If you are 26 years old or younger, your health care provider may recommend that you get the HPV virus (also called Gardasil). HPV stands for human papillomavirus. HPV is the most common sexually transmitted infection in the United States. It can cause genital warts, cervical cancer and other types of cancer. More than half of sexually active men and women are infected with HPV at some time in their lives.
Which Vaccines Are Recommended During Pregnancy?
The CDC recommends that all women who will be pregnant during the flu season receive a flu shot. The flu season is usually November through March. The shot is made from killed viruses and is safe for mother and baby. Pregnant women who come down with the flu are more likely than other adults to have serious complications, such as pneumonia. Learn more about flu and pregnancy.
Which Other Vaccines Are Sometimes Recommended in Pregnancy?
If you are at increased risk for an infection, your provider may suggest that you receive a vaccination that isn't routinely recommended for pregnant women. You may be at increased risk for infection if you:
According to the CDC, the following vaccinations are recommended for pregnant women who are at risk for an infection:
- Hepatitis B
Talk to your provider about the benefits and risks of each vaccination. None of these vaccines contain live viruses, so experts believe they don’t pose risks to the baby. But there is limited information on the meningococcal and pneumococcal vaccines in pregnancy.
What Vaccinations Should Be Avoided in Pregnancy?
According to the CDC, the following live-virus vaccines are not recommended during pregnancy:
You should postpone pregnancy for one month after receiving any of these vaccinations.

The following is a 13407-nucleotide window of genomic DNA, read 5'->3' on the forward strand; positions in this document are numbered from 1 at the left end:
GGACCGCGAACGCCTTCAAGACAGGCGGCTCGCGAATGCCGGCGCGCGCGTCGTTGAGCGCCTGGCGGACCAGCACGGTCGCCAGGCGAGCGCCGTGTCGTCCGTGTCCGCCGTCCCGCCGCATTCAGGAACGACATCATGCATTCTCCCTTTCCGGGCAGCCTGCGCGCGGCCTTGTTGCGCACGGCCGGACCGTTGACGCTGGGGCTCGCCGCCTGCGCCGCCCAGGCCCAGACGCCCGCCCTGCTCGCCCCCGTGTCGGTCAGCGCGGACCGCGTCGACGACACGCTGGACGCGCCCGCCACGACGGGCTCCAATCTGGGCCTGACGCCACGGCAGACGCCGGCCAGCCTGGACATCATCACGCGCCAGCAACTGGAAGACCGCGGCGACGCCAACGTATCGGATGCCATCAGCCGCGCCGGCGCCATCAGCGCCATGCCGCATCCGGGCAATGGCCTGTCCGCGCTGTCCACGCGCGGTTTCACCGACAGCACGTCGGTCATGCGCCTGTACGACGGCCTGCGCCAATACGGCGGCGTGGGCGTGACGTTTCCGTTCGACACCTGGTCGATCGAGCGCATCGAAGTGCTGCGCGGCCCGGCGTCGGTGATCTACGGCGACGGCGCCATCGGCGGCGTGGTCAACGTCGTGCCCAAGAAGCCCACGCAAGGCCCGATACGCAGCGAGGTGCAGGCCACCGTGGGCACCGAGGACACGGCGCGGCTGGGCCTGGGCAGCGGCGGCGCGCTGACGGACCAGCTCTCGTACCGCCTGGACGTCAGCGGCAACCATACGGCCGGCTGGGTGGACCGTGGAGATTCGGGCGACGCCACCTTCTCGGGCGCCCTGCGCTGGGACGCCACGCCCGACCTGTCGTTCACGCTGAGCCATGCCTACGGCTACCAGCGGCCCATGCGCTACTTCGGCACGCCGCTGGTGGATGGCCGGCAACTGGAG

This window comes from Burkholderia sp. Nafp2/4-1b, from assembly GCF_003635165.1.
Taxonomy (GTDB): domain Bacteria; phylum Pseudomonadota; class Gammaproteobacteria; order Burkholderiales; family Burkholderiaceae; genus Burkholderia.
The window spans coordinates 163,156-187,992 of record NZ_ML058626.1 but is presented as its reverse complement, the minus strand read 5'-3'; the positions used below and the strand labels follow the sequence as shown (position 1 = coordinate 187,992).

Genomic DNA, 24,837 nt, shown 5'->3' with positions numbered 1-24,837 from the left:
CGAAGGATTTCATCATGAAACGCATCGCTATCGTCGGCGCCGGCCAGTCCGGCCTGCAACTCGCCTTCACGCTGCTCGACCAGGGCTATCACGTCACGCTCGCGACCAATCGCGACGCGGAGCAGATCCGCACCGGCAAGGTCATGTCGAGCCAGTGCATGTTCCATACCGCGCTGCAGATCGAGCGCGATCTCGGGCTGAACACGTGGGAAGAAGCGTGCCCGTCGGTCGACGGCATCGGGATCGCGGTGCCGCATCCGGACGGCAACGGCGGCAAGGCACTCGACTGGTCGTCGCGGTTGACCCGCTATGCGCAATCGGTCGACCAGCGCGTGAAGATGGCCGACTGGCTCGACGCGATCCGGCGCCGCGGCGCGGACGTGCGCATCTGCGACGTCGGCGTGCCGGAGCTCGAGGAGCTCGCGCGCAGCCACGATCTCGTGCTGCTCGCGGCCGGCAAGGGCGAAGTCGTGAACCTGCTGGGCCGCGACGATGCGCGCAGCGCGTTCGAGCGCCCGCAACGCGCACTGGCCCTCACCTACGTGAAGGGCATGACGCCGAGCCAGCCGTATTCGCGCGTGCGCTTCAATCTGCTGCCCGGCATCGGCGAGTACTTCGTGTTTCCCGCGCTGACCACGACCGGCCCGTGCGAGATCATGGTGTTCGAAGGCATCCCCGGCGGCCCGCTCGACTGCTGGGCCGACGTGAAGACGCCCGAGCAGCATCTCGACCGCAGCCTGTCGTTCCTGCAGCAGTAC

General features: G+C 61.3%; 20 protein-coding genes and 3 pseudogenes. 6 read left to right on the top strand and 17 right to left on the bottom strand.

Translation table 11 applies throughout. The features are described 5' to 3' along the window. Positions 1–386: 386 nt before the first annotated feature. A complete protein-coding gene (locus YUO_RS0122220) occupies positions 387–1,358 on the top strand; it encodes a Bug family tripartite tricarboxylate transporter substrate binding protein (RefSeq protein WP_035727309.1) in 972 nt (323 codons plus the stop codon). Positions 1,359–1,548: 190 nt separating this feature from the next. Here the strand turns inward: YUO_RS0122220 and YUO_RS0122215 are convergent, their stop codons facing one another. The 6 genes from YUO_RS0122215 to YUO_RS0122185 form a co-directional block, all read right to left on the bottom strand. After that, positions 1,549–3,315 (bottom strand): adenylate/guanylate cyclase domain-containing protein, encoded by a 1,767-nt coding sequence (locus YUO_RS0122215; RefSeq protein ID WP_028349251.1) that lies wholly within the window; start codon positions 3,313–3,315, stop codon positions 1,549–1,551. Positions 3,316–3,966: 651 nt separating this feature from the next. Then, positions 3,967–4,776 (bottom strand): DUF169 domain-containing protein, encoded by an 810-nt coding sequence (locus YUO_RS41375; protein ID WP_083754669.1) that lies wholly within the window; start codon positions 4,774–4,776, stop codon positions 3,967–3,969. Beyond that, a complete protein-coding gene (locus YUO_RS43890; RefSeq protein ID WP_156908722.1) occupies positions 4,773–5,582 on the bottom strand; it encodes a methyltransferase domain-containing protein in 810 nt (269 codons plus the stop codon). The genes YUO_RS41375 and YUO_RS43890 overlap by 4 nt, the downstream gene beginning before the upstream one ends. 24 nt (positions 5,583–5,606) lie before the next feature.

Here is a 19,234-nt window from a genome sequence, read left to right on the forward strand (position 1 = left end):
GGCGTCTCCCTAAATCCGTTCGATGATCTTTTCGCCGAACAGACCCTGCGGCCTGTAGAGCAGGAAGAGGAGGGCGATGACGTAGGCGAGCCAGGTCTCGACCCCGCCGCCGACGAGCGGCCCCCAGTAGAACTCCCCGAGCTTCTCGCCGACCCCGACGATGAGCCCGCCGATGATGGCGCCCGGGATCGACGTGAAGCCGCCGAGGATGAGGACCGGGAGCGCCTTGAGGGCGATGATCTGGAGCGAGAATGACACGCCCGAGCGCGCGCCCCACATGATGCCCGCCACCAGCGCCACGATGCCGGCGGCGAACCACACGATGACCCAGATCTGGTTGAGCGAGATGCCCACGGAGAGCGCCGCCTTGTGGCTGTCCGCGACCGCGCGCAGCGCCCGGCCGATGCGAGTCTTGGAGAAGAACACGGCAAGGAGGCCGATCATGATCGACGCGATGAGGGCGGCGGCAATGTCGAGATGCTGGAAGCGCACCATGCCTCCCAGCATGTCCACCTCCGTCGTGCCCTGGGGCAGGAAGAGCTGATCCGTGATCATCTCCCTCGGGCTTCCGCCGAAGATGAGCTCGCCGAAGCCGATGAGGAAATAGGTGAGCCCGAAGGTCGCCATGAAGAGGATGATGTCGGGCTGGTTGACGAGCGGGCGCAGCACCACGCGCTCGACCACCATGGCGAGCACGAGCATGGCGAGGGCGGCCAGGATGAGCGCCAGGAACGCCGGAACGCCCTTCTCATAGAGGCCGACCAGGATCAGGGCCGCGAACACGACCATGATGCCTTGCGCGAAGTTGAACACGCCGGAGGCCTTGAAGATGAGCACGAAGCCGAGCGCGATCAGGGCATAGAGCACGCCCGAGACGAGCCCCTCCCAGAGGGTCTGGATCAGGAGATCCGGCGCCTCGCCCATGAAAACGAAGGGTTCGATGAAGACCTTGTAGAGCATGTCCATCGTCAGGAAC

Experts know little about how the following vaccinations may affect your baby:
- Polio (IPV)
- Hepatitis A
- Japanese encephalitis
- Vaccinia (smallpox)
- Yellow fever
Some of these vaccines contain live viruses. You and your doctor should carefully weigh the risks and benefits of using these vaccines during your pregnancy.
Women should not get the HPV vaccine when they are pregant. The vaccine appears to be safe for both the mother and the baby. But it is still being studied and has not yet been approved for use during pregnancy.
What Vaccinations Are Recommended After Pregnancy?
If you are not immune to rubella and chickenpox, the CDC recommends that you get vaccinated soon after delivery. This way you will be protected in future pregnancies.
If you were not vaccinated with the Tdap vaccine before pregnancy, you should probably be vaccinated soon after delivery. (If it has been less than two years since your last Td booster, your provider may postpone your Tdap vaccine.) Getting vaccinated with Tdap either before or right after pregnancy prevents you from contracting pertussis and passing it on to your newborn. Infants who contract pertussis are at high risk of complications and even death. Babies are routinely vaccinated with the childhood version of this immunization (called DTaP) at 2, 4 and 6 months of age, but they are at risk for the disease until they have had one or two DTaP shots.
If you are under 26 years of age, you may want to consider the HPV vaccine. See "Which Vaccines Are Recommended Before Pregnancy?" above for more information.